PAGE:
This is exactly why reading about Saitama’s experiences really informs what kind of hero he is. He does it for “fun” because it excites him, because it is the right thing to do, because it is the only thing that he could do. Saitama is a truly relatable character because he was crafted out of existential frustration: ONE quit a job as a salaryman to draw and write manga full-time. Similarly, Saitama could not hold down a finance job before the manga begins. This theme of leaving behind prescribed and expected goals is prevalent in all of ONE’s work.
What makes his comics so timely and relatable is his characters’ resistance to societal norms and false notions of happiness. His heroes are unpopular, misunderstood, and struggle with many kinds of insecurities. ONE’s work, and Saitama by extension, is an interrogation of a culture that often praises workers who sleep in their offices to work extreme hours, but whose mental health goes greatly unexamined. It is hard to be happy or to do things “for fun.” Saitama’s trajectory as a hero proves this. When he decides to actually inspire the lives of others instead of looking out for himself, it truly becomes a moment of growth. After obtaining the most strength he possibly could, Saitama realizes it never really mattered in the first place. Physical strength is just that. He needed to nurture his mental fortitude as well as his heart’s. He’s almost lost all sense of himself until he helps a person and it reminds him why he became a hero in the first place.
One of my favorite moments like this is early on in the manga in another omake, after Saitama defeats a scary snowman monster and walks home with a little boy on his shoulders. I have often turned to fiction when things are difficult, and the way Saitama speaks to this little boy worried about the future resonated with me. “I can’t live in a world with monsters like this,” the boy says. “I can’t handle them like you can.” Saitama doesn’t try to deny or sugarcoat the boy’s view of the world, accurate as it is. Monsters are real and they very well could harm him. But Saitama’s “do what you want” response is important. Though this advice is lampooned (“Is that deep? Or are you blowing me off?”), it is a simple declaration of straightforward determination.
There are monsters in Saitama’s world and all of them skew from ridiculous to outright terrifying. Some of them attack for attention, some of them work for supervillains, and some just want blood. To many, these monsters are unknowable and too frightening to think about. They represent an evil that cannot be understood. To Saitama, a three-armed monster from some horrible crack in the Earth is not a challenge, least of all frightening. A monster he can understand. It attacks, he punches, and it blows apart. What is actually frightening is not having a purpose, not being able to feel anything, or worse, having a purpose and completely fail at it. Before the manga begins, Saitama has already fought so many of these monsters, real and imagined. He has seen the limits of his own inaction and loneliness. He’s chased it away with a strict workout and a daily routine, with friendships and healthy competition, with food, manga, and sarcasm. No matter how much stronger these monsters may be, they can all be defeated with a few good punches. Even if in his heart he wishes for a challenge, Saitama will still be ready for it.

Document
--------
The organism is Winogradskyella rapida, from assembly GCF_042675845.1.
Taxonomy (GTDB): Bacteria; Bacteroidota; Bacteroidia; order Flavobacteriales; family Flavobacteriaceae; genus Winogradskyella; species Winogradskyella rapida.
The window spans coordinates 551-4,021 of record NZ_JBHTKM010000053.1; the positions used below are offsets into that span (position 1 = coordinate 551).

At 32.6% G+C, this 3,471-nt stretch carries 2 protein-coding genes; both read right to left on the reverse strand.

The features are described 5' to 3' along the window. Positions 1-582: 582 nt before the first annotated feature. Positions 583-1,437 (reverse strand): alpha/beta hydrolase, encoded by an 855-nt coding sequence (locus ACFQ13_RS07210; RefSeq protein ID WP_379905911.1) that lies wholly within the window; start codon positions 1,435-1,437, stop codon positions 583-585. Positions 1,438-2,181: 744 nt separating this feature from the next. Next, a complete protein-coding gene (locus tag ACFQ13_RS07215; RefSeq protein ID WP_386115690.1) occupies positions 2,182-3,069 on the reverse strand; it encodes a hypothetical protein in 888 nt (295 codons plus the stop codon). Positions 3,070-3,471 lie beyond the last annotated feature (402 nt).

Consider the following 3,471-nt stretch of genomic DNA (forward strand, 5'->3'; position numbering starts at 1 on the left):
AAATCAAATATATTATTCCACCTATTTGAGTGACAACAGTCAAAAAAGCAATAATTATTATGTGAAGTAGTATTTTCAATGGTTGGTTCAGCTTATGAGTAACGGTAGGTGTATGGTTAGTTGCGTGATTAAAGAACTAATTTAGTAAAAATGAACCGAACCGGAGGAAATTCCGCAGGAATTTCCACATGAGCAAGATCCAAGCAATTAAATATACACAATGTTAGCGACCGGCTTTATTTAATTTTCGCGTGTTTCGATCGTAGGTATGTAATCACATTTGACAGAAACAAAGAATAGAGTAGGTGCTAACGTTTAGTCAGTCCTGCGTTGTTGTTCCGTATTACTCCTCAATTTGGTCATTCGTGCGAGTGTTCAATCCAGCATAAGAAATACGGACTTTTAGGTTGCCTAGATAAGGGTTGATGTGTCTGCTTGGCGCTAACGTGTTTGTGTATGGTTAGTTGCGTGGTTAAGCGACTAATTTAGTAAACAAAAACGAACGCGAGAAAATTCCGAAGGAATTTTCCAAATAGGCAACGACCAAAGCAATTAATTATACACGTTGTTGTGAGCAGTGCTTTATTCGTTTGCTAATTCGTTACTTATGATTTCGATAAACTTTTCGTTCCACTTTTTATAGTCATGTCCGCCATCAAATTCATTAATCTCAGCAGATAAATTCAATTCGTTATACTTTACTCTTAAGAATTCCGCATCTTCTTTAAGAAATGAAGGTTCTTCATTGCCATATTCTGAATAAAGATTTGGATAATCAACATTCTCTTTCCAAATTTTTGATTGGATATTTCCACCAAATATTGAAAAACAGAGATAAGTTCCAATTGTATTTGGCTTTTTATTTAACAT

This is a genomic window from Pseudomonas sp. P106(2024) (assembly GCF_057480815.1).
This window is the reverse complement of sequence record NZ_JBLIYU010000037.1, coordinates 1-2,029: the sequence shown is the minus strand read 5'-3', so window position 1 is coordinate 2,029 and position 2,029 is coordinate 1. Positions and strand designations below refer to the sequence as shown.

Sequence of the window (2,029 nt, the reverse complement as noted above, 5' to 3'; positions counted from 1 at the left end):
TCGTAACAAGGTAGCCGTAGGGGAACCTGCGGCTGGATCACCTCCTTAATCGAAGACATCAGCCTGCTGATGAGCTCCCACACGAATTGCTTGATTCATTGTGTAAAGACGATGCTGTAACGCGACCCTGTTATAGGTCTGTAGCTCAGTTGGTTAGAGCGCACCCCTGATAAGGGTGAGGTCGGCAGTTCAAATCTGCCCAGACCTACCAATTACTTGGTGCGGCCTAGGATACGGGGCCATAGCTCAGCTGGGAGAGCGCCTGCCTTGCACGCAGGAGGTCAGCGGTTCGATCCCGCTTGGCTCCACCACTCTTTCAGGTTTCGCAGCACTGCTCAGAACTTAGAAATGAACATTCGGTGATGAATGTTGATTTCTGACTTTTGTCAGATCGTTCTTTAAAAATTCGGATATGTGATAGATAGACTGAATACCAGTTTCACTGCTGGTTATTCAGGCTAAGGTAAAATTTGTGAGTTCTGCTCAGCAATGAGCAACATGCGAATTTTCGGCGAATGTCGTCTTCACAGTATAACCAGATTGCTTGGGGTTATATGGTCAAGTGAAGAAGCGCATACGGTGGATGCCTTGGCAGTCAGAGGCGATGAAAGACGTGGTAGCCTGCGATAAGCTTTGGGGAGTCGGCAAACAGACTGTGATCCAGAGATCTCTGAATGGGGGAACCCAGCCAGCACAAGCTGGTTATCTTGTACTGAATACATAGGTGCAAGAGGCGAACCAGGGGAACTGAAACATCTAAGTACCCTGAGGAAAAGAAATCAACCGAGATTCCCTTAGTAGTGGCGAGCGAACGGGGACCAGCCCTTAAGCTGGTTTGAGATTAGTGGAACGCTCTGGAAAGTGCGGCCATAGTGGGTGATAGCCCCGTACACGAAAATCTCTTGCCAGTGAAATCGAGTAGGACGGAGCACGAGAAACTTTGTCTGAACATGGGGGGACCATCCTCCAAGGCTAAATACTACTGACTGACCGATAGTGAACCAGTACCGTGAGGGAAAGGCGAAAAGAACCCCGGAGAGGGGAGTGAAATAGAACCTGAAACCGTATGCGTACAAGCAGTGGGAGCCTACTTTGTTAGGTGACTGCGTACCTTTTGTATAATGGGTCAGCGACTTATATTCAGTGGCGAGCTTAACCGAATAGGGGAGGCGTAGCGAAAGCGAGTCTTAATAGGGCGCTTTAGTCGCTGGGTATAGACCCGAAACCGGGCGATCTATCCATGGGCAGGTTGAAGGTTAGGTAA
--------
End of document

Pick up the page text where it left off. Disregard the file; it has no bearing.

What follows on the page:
One-Punch Man is absolutely about being a superhero and enjoying it, but it is also about facing the challenge of adulthood and wading through adult depressions and anxieties. It is refreshing to read a superhero narrative without darkness or sacrifice, without a character pretentious enough to lord responsibility over humans. Instead, Saitama is petty and reserved but also generous and kind. He can be lazy and skeptical but committed once he’s motivated by something he truly enjoys. The subtle way that Saitama is crafted as a character with the anxieties of an everyday person pushes against the wisecracking sociopath/gritty bearded protag aesthetic popular not just for current superheroes, but for most Western media as well.
Above all, ONE has written Saitama and the narrative of One-Punch Man to feel authentically like being a single twenty-something trying to figure out the politics of societal pressures, social interaction, and living with mental illness rather than trying to crush it out of ourselves. Sometimes, like Saitama, we aren’t cut out to be in sales. Sometimes we quit a good job to peruse a dream. Sometimes we’re too good at something, and it gets boring. Sometimes we aren’t good enough.
Sometimes we look to the future no matter how scary it is and we live with what we’ve been through, put on our superhero costume (whatever it may look like), clench our fist, and wait for something to challenge us, even if we might fail. And that’s okay.